Art Blakey and the Jazz Messengers

Art Blakey was a jazz drummer, composer and bandleader born in sooty Pittsburgh on October 11, 1919. His father was a Southern migrant who had come up to the labor-hungry and slightly less Jim Crow North with his extended family sometime after 1910. Historians are shaky on Blakey’s mother’s identity – there are conflicting accounts, but they all agree she died shortly after Blakey’s birth and that he was mostly raised by friends of the family. Somehow he managed to master the piano, and he was working as a professional musician and living as an adult as early as the seventh grade. He was talented and cunning; he made a good living playing music; and soon enough he was a real adult, and touring the country, complete with the requisite beating by a Southern cop that left Blakey with a steel plate in his head. But at some point in the 1930s, Blakey switched from the piano to the drums. Jazz myth holds he did so at gunpoint; but the this story has been questioned, including by Blakey himself when he was alive. After the war, Blakey fled to Africa between 1945-1947. When he came back, he started his own band.

The Jazz Messengers was conceived as a roundtable of jazz musicians, but soon became in incubator of young talent, some of which became as famous or more famous than Blakey himself – Keith Jarrett, Branford and Wynton Marsalis, Lee Morgan… the list goes on. Blakey toured, recorded music, and dedicated himself to jazz. During the course of his life, he married four times, fathered ten children, briefly converted to Islam and changed his name, and he was also a heavy drug user and smoker. Arthur Blakey died of lung cancer on October 16th, 1990, five days shy of his seventy-first birthday. He left behind jazz recordings that will live on forever.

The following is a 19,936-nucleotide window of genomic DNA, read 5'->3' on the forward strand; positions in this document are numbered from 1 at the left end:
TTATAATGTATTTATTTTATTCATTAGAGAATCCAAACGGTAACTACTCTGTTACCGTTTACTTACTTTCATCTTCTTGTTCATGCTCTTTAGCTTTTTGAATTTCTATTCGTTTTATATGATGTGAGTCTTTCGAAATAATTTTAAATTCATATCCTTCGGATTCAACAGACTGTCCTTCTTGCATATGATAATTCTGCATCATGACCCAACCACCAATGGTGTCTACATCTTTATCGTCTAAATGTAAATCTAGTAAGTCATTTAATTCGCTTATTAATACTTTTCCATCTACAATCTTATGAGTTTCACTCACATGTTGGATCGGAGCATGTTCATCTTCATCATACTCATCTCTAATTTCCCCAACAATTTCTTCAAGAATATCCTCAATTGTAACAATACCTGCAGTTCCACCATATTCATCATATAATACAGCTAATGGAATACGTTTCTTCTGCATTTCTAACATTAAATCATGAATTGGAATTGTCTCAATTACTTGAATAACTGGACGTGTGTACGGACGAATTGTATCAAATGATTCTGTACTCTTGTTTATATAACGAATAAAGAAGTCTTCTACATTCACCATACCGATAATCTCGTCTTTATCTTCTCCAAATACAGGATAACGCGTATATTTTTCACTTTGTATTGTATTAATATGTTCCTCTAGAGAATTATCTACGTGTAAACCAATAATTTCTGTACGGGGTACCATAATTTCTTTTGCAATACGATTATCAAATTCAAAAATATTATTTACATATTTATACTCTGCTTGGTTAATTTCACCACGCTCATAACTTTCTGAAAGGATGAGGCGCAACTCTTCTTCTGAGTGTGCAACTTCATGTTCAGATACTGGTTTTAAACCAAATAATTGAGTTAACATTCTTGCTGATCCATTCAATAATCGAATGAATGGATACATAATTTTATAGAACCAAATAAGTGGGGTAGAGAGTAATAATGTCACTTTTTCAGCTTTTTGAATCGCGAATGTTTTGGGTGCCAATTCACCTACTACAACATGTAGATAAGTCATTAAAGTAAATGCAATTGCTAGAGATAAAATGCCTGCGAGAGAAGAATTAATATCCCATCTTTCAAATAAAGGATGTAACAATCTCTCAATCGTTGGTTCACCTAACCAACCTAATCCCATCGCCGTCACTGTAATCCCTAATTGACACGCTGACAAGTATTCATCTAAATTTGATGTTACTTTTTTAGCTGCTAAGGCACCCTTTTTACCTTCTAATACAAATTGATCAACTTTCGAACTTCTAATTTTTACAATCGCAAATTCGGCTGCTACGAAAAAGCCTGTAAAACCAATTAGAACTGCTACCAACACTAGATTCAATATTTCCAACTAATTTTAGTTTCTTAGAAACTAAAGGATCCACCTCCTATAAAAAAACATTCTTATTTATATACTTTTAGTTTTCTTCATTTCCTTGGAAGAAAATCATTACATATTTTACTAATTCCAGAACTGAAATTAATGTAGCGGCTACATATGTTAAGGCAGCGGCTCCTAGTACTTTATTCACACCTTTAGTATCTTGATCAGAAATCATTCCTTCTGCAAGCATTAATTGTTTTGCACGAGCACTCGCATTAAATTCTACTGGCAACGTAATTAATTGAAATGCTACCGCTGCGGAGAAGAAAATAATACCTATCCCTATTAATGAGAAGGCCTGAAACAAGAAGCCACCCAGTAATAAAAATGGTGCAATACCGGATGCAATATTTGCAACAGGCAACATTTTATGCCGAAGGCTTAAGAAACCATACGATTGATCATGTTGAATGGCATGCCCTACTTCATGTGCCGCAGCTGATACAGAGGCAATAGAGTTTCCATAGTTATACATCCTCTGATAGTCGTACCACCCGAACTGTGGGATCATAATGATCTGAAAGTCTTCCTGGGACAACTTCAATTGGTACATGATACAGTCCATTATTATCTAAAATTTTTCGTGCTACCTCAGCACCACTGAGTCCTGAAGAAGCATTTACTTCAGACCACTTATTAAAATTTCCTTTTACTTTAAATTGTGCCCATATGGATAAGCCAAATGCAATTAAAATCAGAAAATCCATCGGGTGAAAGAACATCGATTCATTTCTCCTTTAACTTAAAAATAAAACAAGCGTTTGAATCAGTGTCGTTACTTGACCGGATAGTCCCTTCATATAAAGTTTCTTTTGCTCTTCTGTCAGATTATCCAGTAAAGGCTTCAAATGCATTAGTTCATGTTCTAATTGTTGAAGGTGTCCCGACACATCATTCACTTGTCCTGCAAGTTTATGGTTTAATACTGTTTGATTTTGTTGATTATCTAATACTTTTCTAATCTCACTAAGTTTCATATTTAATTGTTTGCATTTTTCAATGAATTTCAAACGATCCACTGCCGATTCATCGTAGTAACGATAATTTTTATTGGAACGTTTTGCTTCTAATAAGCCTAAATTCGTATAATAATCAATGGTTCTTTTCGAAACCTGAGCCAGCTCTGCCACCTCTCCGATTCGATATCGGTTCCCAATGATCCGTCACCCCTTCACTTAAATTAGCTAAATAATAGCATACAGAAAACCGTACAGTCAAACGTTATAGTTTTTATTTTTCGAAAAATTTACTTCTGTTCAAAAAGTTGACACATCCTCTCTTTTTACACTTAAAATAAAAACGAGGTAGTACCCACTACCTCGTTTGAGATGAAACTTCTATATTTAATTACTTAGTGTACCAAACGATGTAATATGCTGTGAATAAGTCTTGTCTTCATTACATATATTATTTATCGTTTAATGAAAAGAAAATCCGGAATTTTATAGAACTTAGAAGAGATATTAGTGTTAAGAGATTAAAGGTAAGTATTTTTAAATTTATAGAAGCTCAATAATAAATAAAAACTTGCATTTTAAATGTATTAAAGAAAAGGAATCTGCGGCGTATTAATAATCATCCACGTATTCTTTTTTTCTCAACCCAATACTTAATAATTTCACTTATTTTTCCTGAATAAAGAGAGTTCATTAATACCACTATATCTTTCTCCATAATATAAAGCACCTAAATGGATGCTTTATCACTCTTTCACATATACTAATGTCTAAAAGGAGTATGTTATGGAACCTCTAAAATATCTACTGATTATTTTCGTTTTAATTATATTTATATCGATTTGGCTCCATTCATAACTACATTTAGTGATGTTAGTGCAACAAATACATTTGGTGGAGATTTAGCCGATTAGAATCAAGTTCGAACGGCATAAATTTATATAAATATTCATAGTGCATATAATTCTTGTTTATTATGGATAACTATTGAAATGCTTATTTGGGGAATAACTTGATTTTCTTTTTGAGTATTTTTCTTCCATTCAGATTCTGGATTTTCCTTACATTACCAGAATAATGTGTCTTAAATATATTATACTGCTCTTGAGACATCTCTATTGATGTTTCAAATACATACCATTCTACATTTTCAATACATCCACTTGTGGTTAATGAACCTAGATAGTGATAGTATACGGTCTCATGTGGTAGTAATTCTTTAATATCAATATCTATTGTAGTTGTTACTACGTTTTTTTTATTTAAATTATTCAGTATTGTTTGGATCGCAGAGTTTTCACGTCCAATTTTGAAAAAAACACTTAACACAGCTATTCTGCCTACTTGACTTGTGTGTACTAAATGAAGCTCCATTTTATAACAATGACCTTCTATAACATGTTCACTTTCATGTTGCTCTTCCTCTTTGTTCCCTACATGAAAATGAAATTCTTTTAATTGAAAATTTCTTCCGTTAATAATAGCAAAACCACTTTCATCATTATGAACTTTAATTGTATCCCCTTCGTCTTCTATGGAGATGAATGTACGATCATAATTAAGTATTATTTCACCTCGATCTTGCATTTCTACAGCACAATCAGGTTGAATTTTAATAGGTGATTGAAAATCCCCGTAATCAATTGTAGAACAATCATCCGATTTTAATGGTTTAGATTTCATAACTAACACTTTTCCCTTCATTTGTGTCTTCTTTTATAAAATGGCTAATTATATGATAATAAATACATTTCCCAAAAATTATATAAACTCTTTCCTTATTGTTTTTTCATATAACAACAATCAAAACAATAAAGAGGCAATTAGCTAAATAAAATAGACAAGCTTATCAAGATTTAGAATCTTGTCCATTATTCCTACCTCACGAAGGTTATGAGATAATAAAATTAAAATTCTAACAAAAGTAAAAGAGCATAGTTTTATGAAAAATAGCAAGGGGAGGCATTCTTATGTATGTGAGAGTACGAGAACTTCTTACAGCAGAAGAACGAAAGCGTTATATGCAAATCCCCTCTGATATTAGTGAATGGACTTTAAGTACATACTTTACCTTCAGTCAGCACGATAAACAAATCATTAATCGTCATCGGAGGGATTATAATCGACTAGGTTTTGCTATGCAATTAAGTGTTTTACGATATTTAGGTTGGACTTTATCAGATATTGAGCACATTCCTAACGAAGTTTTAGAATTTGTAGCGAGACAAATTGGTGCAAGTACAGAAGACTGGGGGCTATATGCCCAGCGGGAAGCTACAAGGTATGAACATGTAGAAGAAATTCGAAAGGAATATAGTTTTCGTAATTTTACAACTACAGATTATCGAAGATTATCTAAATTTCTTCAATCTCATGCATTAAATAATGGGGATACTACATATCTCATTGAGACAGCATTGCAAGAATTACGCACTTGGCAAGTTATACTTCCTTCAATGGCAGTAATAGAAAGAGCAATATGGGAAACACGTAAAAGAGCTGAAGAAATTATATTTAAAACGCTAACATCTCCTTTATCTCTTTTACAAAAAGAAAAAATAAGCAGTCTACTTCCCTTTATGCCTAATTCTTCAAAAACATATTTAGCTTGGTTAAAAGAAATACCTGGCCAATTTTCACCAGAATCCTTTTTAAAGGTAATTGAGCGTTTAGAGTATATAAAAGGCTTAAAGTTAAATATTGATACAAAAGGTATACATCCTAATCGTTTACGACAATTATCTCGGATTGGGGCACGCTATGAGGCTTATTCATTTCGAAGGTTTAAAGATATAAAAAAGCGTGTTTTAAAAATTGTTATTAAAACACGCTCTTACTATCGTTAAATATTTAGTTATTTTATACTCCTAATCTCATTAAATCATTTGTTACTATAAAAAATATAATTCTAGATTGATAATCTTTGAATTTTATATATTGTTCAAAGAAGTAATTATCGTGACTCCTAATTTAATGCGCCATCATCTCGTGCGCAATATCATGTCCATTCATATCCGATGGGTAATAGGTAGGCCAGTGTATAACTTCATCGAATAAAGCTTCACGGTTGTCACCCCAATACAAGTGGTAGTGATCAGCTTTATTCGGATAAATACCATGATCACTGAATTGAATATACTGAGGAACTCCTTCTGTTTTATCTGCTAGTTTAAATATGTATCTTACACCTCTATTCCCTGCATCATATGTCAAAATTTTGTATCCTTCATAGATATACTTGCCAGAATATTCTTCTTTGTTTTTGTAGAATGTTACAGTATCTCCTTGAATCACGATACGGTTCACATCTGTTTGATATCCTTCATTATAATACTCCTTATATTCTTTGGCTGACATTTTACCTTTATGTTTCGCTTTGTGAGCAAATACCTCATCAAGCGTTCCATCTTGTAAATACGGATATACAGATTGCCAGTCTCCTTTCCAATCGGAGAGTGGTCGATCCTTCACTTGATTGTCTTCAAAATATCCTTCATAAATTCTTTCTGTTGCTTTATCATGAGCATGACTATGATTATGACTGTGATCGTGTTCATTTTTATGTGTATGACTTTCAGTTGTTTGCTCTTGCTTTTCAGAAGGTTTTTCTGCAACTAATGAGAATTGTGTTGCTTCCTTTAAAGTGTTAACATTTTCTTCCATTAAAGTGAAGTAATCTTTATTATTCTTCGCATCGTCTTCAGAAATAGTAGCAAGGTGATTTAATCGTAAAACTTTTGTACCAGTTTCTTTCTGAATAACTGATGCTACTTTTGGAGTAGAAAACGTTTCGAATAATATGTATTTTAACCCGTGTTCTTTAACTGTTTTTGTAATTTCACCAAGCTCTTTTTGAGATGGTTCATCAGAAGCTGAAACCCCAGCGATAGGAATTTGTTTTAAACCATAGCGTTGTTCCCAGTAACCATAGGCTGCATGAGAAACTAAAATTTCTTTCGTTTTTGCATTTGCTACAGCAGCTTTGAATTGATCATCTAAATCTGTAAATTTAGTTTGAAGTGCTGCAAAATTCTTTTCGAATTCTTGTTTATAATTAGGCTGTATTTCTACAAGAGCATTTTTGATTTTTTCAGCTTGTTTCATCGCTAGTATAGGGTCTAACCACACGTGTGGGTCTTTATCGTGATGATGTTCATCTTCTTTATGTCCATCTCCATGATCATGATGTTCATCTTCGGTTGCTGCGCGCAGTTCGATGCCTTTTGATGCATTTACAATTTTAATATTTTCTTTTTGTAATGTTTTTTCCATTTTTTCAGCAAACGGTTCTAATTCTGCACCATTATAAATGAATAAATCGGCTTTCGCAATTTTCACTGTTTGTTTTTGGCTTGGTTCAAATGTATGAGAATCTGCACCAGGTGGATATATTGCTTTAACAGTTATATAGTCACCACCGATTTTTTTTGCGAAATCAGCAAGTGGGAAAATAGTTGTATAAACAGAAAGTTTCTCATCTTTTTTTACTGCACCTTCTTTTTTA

“Moanin’” is a good Art Blakey and the Jazz Messengers album to start with. But I prefer “Just Coolin’”. Blakey really goes all in on the drums on that record.

Steve Reich

Born in 1936, Steve Reich is an American minimalist composer whose work has been heavily influenced by jazz and African rhythms, as well as a deep Jewish spirituality. Known for his fascination with counterpoint, “phasing” (where the composition slowly changes incrementally over time), and his preference for rhythm over melody, Reich made most of his innovations in the sixties and seventies when minimalism exploded across the classical music scene with the work of such greats as Terry Riley and Philip Glass. Steve Reich is my favorite composer of all time – there really is nothing else like his work, he is a complete original who cannot be imitated.

I discovered Steve Reich while listening to WNYC2, which then became Q2, an internet radio stream run by WNYC in New York. Q2 offered something I couldn’t find anywhere else, something I didn’t even know about before I discovered it – modern classical music, by living composers. Q2 eventually became part of WNYC’s New Sounds radio stream, and it doesn’t play as much modern classical anymore, but it’s still a pretty good stream. At its height though, it had great radio hosts, and interviews and soundbites from most of the notable modern composers of today.

Reich’s most famous work is probably “Music for 18 Musicians”, which I have on vinyl. Of course, most performances of this piece include more than 18 musicians, because the original version required many of the musicians to play multiple instruments. Somewhere between Balinese gamelan music and Western impressionism, “Music for 18 Musicians” is best described as a 57 minute “pulse”. It’s certainly not for everyone, but the piece’s uncompromising originality just cannot be underestimated.